American In Paris
The Palace Theatre
April 1 2015
Henri is the very attractive son of impossibly rich, well connected French establishment figures. But he is in the closet. At least in one way, although possibly two, it is never quite clear. The one that is clear – he wants to perform, to sing in nightclubs, go to America and become a star. His piano playing buddy helps him out and he tries out a set at a local nightclub. This is post-war Paris so the spectre of Greta Garbo and Marlene Dietrich is still strong; there is an underworld glamour/shame to show business.
He starts singing I'll Build A Stairway To Paradise, tentatively, a little behind the beat, missing the odd dance step. In his mind, however, it is all going fantastically well. He is a hit. We see his mind's optimistic view. There are dancing girls with feathers for clothes, tall, fit, formally attired male dancers, all backing him, supporting him. A marvellous Art Deco cloth flies in and suddenly there is a kick-line, with Henri centre, that would do the Follies Bergere proud. Everyone kicks high, perfectly in time, teeth dazzling, voices pert and perfect – a captivating line of fabulous footwork. It's the essence of old fashioned Broadway. Thrilling in every way.
This dream dance sequence is one of two in An American In Paris, a new musical now previewing at Broadway's Palace Theatre. Based on the famous movie, but with a new book by Craig Lucas, a score adapted, arranged and supervised by Rob Fisher, some extraordinary designs from Bob Crowley and spirited, enchanting direction and choreography from Christopher Wheeldon, this is one of those luxury Broadway treats – a lush, lavish and absolutely gorgeous evocation of the magic of long ago times and big dance extravaganzas.
Very rarely these days do dream dance sequences work unless you are watching West Side Story. Oklahoma's can test even the most loyal audience; on the other hand, On The Town is managing one effortlessly currently on Broadway. But, in an unparalleled feat, An American In Paris scores bulls eyes with both of its dream sequences, each for very different reasons.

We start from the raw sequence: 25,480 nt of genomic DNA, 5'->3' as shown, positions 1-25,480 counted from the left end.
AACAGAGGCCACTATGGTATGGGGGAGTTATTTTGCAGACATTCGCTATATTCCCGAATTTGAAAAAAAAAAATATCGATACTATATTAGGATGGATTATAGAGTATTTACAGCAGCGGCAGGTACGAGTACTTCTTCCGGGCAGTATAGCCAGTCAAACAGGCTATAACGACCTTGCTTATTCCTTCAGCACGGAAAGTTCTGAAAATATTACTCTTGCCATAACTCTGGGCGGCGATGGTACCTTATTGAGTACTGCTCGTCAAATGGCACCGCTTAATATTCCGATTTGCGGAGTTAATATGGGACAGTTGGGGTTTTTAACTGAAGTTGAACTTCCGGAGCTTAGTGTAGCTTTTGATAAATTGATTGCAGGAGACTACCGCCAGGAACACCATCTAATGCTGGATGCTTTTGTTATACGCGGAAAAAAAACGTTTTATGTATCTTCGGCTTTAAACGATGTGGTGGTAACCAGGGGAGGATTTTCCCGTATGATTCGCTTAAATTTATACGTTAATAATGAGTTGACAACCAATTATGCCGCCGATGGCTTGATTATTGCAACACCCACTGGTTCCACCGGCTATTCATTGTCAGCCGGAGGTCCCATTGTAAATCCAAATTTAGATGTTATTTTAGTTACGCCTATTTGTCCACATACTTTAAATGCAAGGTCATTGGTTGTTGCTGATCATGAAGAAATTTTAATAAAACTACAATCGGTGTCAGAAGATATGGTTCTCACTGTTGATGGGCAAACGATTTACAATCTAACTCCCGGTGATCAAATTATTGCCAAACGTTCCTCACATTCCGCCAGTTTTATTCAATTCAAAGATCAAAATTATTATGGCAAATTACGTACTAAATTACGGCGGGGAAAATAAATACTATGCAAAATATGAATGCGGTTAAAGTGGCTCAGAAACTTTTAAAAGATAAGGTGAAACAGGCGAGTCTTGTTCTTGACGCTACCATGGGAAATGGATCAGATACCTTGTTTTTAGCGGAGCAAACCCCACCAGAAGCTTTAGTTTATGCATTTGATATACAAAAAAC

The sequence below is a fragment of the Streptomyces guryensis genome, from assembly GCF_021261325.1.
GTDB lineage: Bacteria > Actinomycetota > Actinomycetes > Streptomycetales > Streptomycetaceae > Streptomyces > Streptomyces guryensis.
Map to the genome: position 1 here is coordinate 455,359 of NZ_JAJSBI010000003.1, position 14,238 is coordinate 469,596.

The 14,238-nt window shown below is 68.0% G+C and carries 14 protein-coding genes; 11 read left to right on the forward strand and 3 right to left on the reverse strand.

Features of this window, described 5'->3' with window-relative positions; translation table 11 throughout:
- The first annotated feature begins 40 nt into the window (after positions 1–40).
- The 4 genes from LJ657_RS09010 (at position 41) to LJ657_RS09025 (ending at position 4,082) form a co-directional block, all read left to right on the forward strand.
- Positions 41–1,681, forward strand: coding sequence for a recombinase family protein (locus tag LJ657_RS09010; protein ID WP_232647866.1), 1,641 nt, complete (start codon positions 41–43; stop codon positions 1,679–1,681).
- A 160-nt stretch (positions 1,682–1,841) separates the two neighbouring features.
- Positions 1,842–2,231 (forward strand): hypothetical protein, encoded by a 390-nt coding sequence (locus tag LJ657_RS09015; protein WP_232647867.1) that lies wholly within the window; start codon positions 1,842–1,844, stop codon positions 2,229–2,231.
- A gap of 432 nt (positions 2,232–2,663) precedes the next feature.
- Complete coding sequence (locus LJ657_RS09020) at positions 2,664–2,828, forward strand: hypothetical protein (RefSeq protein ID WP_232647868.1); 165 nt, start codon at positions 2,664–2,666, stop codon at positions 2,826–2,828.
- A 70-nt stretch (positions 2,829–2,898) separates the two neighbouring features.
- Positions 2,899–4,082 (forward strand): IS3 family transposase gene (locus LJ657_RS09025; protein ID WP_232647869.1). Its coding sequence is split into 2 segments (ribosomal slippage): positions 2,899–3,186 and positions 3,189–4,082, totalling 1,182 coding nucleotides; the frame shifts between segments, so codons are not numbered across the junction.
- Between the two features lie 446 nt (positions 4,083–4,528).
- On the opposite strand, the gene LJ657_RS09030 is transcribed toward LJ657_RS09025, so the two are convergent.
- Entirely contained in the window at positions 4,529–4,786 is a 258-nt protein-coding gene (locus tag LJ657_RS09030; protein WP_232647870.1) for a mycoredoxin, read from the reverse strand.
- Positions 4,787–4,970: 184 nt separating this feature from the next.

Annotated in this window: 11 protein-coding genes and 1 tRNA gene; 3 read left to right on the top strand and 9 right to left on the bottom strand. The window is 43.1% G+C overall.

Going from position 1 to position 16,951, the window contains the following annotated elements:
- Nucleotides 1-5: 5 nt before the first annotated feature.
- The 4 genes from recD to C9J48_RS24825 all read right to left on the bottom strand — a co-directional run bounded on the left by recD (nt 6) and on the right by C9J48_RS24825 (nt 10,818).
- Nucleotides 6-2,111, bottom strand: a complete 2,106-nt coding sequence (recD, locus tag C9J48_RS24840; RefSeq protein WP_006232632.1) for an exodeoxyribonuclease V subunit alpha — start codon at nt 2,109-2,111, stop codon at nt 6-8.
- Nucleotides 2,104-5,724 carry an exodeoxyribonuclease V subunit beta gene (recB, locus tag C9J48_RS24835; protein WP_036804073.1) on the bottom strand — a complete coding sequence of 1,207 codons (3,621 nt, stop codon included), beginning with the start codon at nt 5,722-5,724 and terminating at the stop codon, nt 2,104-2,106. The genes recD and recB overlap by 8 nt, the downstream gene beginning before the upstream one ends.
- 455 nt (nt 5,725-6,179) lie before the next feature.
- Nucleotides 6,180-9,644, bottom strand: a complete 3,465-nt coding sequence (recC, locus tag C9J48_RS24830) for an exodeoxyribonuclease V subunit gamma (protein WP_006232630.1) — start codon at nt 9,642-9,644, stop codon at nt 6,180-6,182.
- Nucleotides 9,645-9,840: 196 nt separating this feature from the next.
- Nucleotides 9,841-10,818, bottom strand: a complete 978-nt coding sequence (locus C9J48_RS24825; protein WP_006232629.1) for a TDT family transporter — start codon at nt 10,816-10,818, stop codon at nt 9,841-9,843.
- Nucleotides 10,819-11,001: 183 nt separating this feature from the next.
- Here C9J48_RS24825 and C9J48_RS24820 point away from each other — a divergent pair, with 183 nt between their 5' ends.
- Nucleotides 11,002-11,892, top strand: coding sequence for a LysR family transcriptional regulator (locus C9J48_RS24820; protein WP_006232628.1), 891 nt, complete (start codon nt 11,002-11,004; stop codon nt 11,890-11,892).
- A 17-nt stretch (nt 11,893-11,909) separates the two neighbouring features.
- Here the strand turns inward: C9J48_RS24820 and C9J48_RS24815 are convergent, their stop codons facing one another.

Henri's is exuberant, hopeful, spirited and flamboyant. It is a fabulous production number enhanced by superb singing, faultless precision choreography, and a relentless momentum as the piece builds: voices and dancers are added, the key of the music changes, the set melts from one place to another, the step-kick line slams into action just as the drop cloth and set additions all fall magically into place, creating a perfect sense of Hollywood/Broadway excess and magic.
The second is the climax of the show, the ballet set to the title composition. Happily, everything in the reworked book has prepared for this sequence, so when it comes, it feels both natural and desirable – and, emotionally, visually and aesthetically it blows you out of the water.
Lucas refashions the movie story in admirably clever ways. It still feels slight and wafer thin in sections, but then so does silk. Silky, smooth and sexy is exactly what Lucas has aimed for and he scores an easy bullseye. Instead of a love triangle, there is a triangle of men, all friends, all unknowingly in love with the same woman, Lise, a gifted ballet ingenue. Adam is a composer, Jerry is a demobbed artist and Henri is the wanna be cabaret star.